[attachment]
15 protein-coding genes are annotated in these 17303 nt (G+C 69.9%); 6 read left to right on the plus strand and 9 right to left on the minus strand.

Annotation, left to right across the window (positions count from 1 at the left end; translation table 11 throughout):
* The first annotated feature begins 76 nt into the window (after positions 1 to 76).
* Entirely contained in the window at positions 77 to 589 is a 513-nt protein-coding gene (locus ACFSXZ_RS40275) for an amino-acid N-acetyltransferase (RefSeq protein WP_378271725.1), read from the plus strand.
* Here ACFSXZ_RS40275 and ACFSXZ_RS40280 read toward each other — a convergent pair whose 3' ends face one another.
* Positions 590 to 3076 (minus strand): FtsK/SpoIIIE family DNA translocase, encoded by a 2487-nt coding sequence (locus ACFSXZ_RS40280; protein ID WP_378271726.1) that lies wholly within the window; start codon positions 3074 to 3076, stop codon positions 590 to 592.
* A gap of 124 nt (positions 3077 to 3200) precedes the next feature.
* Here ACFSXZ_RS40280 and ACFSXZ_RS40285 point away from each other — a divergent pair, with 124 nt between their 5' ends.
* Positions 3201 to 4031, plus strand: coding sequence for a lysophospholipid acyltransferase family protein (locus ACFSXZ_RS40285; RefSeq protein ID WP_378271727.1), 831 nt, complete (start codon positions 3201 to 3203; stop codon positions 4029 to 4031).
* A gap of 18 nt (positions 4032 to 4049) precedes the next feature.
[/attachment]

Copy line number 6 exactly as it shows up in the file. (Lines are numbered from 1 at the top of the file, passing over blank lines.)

* Positions 590 to 3076 (minus strand): FtsK/SpoIIIE family DNA translocase, encoded by a 2487-nt coding sequence (locus ACFSXZ_RS40280; protein ID WP_378271726.1) that lies wholly within the window; start codon positions 3074 to 3076, stop codon positions 590 to 592.